Macro Lens - 4/5 Stars
Macro photography is an area where smartphones generally struggle. Software simply cannot overcome the minimum focus distance of the hardware, resulting in blurry photos when positioned too close to the subject. Some of the most dramatic photos can be achieved through macro photography, and this lens is the tool I needed to complete my smartphone photography journey. The Macro lens offers a 10x magnification (not zoom) of the subject so you can see every detail in a flower petal, drop of water, or grain of sand. It highlights details that are barely visible to my naked eye and really brings everyday objects to life. The lens even comes with a light diffusing, removable hood to prevent harsh shadows as you hold the phone so closely to your subject. Be careful though, as you have to hold the lense within 1-2 cm of the subject and risk scratching the lens by contact. I prefer to use the lens hood to help protect the lens. The moment I feel the hood touch my subject, I know not to get any closer. My only complaint is the SUPER shallow depth of field doesn’t allow me to take full advantage of the sensor area. I’m sure it is a standard characteristic of macro lenses, but I find that only the very center of my photo is in focus while the rest of the frame is quite blurry. This forces me to crop out half of my photo before sharing so that only the in-focus area is presented. With phone sensors being so small, cropping really sacrifices the final resolution of the photo.
I took the Sirui Lens kit with me on a trip to Cancun recently and was able to get some fantastic shots that I absolutely would have not been able to achieve with the Pixel 3 alone. Even though my wife is pregnant, she was a willing model for me on our vacation. And if you know anything about most women, they can be very critical of how they look in photos. She came away from the experience quite impressed with the results and has even given me permission to share them with complete strangers on the internet. There is a link to an album of sample images at the end of this review.
Bottom line - if you are looking to take your smartphone photography to the next level, and aren’t willing to shell out the cash for a Moment lens system, give the Sirui lenses a shot (does that count as a pun?). As long as you don’t expect these lenses to turn your phone into a DSLR, then I doubt you’ll be disappointed. And as you can probably tell by my willingness to write this lengthy review, I certainly am not.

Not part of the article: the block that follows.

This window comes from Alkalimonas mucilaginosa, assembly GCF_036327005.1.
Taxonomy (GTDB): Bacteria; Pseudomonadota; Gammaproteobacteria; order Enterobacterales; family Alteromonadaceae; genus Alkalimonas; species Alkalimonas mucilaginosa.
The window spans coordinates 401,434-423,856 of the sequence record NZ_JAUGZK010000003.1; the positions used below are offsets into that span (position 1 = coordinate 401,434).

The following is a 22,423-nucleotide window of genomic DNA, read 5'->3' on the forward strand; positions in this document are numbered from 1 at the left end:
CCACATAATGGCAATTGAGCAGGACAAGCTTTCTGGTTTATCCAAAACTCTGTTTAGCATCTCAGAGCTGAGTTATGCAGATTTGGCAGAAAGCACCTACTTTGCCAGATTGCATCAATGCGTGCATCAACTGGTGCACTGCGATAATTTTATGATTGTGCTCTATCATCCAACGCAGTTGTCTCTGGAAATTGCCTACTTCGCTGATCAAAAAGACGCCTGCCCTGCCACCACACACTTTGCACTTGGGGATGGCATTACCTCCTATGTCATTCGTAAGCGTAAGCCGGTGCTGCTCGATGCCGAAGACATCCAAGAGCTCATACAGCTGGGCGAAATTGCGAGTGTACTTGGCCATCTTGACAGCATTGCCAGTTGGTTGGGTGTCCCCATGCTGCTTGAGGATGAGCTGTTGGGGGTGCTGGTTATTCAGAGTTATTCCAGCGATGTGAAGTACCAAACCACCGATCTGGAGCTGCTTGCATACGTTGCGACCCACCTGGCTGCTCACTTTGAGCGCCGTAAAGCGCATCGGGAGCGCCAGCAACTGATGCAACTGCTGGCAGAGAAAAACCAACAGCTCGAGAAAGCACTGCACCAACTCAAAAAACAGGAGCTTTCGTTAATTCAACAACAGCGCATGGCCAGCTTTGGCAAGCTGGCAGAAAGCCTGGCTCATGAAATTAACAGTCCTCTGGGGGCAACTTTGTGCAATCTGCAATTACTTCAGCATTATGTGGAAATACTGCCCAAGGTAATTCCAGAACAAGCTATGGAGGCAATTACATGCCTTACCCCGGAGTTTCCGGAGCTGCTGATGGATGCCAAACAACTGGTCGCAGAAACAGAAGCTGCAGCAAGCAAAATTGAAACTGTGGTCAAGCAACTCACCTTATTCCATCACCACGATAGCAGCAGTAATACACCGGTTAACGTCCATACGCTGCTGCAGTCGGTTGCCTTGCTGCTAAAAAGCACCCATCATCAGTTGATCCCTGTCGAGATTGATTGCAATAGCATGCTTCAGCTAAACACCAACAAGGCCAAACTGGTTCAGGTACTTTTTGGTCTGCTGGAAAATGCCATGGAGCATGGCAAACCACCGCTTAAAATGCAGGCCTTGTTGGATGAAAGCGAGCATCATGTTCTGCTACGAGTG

Moment Photo Case - 4/5 Stars
I am fairly impressed with the Moment Photo Case. It is offered for the Pixel 3 in three colors and I chose the black with wood grain backplate. It looked the classiest of the three to me and it certainly feels premium in the hand. It’s bulkier than the ultra thin X-level cases I typically use on my phone, but nowhere near as thick as an Otterbox Commuter or anything like that. The threaded connection for the lenses is super easy to use, requiring only a quarter turn to secure and release the lens. The lenses are also clearly marked in a way that helps you quickly align the threads. I docked it’s rating just a little for the price. In a world of $10 cases, $30 seems a bit steep, but is ultimately required to complete the experience. I also wish Moment made a battery case for the Pixel 3, as this would turn the phone and Sirui lens kit into the ultimate photography tool. Anyone who takes a bunch of photos knows the toll it takes on the battery. And due to the somewhat cumbersome nature of swapping lenses, you typically only carry them with you when you plan to take a lot of pictures. Hopefully, a Moment battery case will be developed some day. Do you think they’ll ever read this review?
Link to Sample Photos: